Wednesday, 8 December 2010

Would a common fiscal policy solve Europe’s problems?

Note dated 14th Jan 2011. This post has been rather superseded by a post dated 14th Jan 2011.

The current conventional wisdom is that it would. I’m not convinced.

Suppose there had been some sort of centralised European fiscal authority between say 2000 and 20008. Would those running it have nipped PIG type problems in the bud? That is, would they have spotted that anything was wrong before the credit crunch arrived and it was blindingly obvious to everyone that something was wrong? Where ARE these geniuses with better forsight than everyone else?

And even if these geniuses exist, there is another and somewhat technical problem, as follows.

A major problem with common currency areas occurs, as is now widely appreciated, where the competitiveness of constituent countries diverge. Where such countries each have their own currency, those who have lost relative competitiveness can devalue. In a common currency area they allegedly cannot do this.

Well actually they could, though doing so is complicated and messy. The way to do it, assuming an X% devaluation is required, is to cut all wages in the country concerned by X%. As is the case where a country with its own currency does an X% devaluation, the X% wage cut does cut living standards, but not by anything near X%. This is because the wage of natives of the country concerned forms a significant part, and usually the vast bulk, of the cost of goods and services consumed in the country concerned.

Now presumably what is meant by “common fiscal policy” is something resembling what is currently taking place in Ireland, but in slow motion. In other words the minimum wage, social security benefits, and a few other items are cut, allegedly well before the problems we now see materialise.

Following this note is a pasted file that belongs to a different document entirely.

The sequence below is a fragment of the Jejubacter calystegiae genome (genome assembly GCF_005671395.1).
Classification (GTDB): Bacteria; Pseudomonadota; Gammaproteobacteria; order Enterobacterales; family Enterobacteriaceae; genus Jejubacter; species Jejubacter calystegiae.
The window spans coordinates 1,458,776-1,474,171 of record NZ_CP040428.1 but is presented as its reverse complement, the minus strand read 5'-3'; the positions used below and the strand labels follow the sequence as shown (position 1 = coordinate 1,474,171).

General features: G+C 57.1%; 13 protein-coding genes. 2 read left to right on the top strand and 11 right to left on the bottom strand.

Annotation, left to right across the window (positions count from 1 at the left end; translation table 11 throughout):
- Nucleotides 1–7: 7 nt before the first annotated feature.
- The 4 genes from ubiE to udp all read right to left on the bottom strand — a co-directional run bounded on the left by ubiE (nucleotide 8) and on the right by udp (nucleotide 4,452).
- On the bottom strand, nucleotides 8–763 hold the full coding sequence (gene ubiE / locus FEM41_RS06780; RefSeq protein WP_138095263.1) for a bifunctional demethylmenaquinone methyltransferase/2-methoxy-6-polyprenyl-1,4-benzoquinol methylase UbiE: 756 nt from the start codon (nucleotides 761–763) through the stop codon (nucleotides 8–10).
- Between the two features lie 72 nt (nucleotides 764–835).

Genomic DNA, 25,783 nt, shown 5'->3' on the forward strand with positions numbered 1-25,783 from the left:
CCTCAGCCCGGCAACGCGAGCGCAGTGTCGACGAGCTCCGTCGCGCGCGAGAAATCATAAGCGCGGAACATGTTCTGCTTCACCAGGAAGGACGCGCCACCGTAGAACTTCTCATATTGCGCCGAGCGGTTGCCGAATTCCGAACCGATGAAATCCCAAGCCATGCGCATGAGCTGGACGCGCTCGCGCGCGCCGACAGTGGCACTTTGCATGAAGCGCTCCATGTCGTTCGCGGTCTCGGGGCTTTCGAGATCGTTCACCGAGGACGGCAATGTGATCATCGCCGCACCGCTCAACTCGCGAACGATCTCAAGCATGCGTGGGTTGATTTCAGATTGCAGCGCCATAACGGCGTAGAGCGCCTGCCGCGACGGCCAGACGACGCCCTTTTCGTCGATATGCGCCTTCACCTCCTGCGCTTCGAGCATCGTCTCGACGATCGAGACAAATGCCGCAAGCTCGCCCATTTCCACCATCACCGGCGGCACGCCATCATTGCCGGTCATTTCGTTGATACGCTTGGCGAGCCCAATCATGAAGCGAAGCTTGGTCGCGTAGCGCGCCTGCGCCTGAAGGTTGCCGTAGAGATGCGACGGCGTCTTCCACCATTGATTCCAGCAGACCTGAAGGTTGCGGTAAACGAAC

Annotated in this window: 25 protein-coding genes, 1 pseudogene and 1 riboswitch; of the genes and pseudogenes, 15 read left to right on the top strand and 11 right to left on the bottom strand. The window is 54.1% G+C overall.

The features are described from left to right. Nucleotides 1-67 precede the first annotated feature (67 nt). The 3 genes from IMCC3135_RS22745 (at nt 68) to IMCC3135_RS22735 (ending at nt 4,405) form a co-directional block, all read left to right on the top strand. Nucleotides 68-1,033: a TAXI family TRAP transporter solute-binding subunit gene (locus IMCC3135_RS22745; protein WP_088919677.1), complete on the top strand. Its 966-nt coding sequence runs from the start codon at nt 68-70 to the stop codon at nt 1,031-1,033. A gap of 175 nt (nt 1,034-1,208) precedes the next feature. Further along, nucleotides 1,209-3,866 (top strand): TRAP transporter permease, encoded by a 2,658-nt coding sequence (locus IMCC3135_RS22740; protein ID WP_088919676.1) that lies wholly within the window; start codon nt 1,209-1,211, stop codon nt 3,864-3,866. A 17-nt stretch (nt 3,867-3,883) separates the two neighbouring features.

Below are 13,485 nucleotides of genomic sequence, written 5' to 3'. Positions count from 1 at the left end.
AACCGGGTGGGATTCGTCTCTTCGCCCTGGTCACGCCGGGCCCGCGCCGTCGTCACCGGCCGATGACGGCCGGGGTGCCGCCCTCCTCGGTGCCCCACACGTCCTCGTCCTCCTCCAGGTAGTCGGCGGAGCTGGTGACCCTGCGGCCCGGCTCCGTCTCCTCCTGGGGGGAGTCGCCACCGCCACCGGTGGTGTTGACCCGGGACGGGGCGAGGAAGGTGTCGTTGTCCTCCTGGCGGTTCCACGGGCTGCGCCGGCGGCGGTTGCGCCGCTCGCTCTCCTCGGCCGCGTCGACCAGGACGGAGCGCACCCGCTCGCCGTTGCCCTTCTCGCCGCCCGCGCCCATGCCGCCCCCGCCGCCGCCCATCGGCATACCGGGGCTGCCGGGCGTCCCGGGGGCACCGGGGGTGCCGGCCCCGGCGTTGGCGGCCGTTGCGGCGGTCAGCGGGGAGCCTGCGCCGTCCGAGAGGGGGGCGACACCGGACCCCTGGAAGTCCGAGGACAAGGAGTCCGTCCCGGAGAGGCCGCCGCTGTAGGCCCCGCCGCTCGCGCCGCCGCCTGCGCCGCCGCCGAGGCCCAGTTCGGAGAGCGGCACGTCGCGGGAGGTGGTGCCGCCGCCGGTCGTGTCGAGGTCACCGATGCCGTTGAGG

But cutting those two items plus a few more, is nowhere near the same as cutting ALL wages. Presumably the idea is that cutting the above two items will eventually result in wages drifting downwards (at least relative to wages in more competitive countries). But the “drifting down” is bound to take several years. The relevant country will have to endure a long period of deflation and unnecessary unemployment in the meantime.

A better alternative would be to cut employers’ contribution to any payroll tax (National Insurance contribution in the U.K.). That would reduce the cost of employing people, which in turn would reduce the cost of the relevant country’s exports and possibly rectify the balance of payments position.

1 comment:

  1. The reasoning is that automatic stabilisers also stabilise geographically, isn't it?

    Germany as a region has a trade surplus, so it pays more taxes (reduces demand) to the central fiscal authority.

    Greece, on the other hand, has a trade deficit, so it pays less taxes and the centrally funded automatic stabilisers that either employs people directly or makes sure they get unemployment benefits (increases demand).

    My opinion is that such a policy is pointless, though. The economies of the Eurozone are very heterogenous and have become more so since we had the Euro.

    National, floating currencies would do a better job.



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